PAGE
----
Last week I did the saddest and toughest thing of my life. I ended my relationship with Mandy.
So since I made the choice to make my life public through this blog, and next year through my book, it means, as hard as it is, I must write this post. Eventually you would have wondered why the beautiful smile of Mandy was missing and why my blog posts were riddled with grammar and punctuation mistakes.
How could I possibly do this to Mandy, such a caring and loving soul who has given up so much for me? How could I do this in the middle of Africa, in the middle of the bike project that we have both worked so hard for?
I hope my words below help you all understand. Just so you know this is extremely hard to write, I have tossed and turned the past couple of weeks as to how to break this news to you my blog readers. Do I just write something brief and have everyone make up there own story? No I couldn’t handle that. I believe the only way to write and as hard as it is, is it to write honestly. Here goes.
The story of Mandy and I was something of a fairy tale, so beautiful, amazing and adventurous. We met in a small Mexican surf town bar. I was a long haired Kiwi awaiting a work visa so I could re-enter Canada and continue my work on the rigs. Mandy was an outgoing American beauty on a holiday with her friend and family. After knowing each other six days and emailing for three months, I flew to Denver to live with her in her one bedroom apartment and continue our romance. This was to be the start of us both working the world.
However as romantic as it may be, working the world with your partner also brings added stress. Most notably, the question of “WHAT NEXT?” that lingers. As one chapter unfolds you are constantly trying to find a new chapter that will work for both of you, a chapter where you can both get visas, can both earn money, can both find work, will both be challenged, and will both be happy. With our relationship there has always been the “WHAT NEXT” question hanging over our heads. We have always been able to hop to the next continent, the next country, the next chapter, and when we have decided what we were doing next we would enjoy the moment.
However we both knew that the big “WHAT NEXT” would come in Africa with the end of my “working the world” goal.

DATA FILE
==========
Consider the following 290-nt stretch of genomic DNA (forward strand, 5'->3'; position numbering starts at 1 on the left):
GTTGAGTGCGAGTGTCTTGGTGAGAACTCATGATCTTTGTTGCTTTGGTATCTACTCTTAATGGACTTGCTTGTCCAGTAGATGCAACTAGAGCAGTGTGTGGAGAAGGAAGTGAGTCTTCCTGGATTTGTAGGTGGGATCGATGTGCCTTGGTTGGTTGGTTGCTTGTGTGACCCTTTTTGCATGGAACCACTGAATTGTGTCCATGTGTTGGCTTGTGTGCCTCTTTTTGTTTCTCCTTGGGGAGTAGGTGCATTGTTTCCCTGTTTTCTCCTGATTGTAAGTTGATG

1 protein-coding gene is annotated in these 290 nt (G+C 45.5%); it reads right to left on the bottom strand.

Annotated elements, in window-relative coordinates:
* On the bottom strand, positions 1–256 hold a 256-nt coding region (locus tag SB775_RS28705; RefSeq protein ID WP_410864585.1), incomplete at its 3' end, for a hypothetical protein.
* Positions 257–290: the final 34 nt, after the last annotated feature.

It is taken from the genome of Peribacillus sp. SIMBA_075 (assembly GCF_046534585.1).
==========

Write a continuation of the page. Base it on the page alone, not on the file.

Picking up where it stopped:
In Melbourne, that “WHAT NEXT” question kept raising its head with me and between us. As I have mentioned, people in a relationship with someone from another country know the added stress that comes into it. Things like visas are always a trouble (and being deported from your girlfriend’s country doesn’t make that process any easier), but I believe the greatest stress is that one partner is going to have to miss out sharing with their family the joys of their children. One family on the other side of the world will have to watch their grandchildren, cousins, nieces and nephews grow up through Facebook photos and updates.
For me personally last year was hard, as I fought my gut feeling of ending our relationship. There is never one reason for a gut feeling like this, but as Mandy has always told me, the fact that we are from different countries on the other side of the world is a deal breaker for me. Last year I fought the gut feeling, I decided I wanted to give it my best shot with Mandy and that was the least I could do after all she has sacrificed being with me. I opted to leave my mining job in Tasmania at the start of the year and come back to Melbourne so Mandy and I could live a somewhat ‘normal life’ where I wasn’t flying out to work every couple of weeks and leaving her by herself. We both jumped head first into the Final Continent Expedition. I know this allowed me to put the ” WHAT NEXT” question into the back on my mind in the hope that it would sort itself out. I know Mandy did it to forget about her desire of wanting a house with a big kitchen and garden, her desire to have some stability. She always said that Africa would either make or break us, and she thought that if we could make this a success, that I could then give her that big house with a kitchen and some little kiddos crawling around.
As soon as we hit Africa, after all the hype and madness of leaving Melbourne, we were both hit with “WHAT NEXT” depression. Early on I fought the same gut feeling of breaking up by telling myself that it was just a natural come down, I was just flat after all the hype of leaving. Plus I was holding on to hope, the hope that my gut feeling would change, that my gut had it all wrong. How could I possibly feel this way about such an amazing, loving and caring soul who has done so much for me and for whom I have such an amazing connection with.
Mandy was also unable to enjoy living the moment in Africa, as she was wondering what was next for us. As much as we both wanted to be in the moment, the future was weighing too heavily on our minds. We talked openly about all of the above and a whole lot more and we both knew where we stood. She knew my doubts, my gut feeling. I also knew very strongly what her feelings were and what she wanted.
What all this translates into is that all these worries about tomorrow had been robbing us of the moment. There were days when we were cycling along, and then all of a sudden we were pulled off to the side of the road, having an emotional discussion, trying to find the answer to the “WHAT NEXT” question, an answer that would make us both happy. We came to the conclusion that after my birthday on 11/11/11 we would go home to our respective countries for the holidays. Mandy would go back to the US to spend time with her family and get some work and I would go back to NZ to finish writing my book. This felt right, and we thought the time apart would help us figure out a “WHAT NEXT”, or for me to sort my shit out.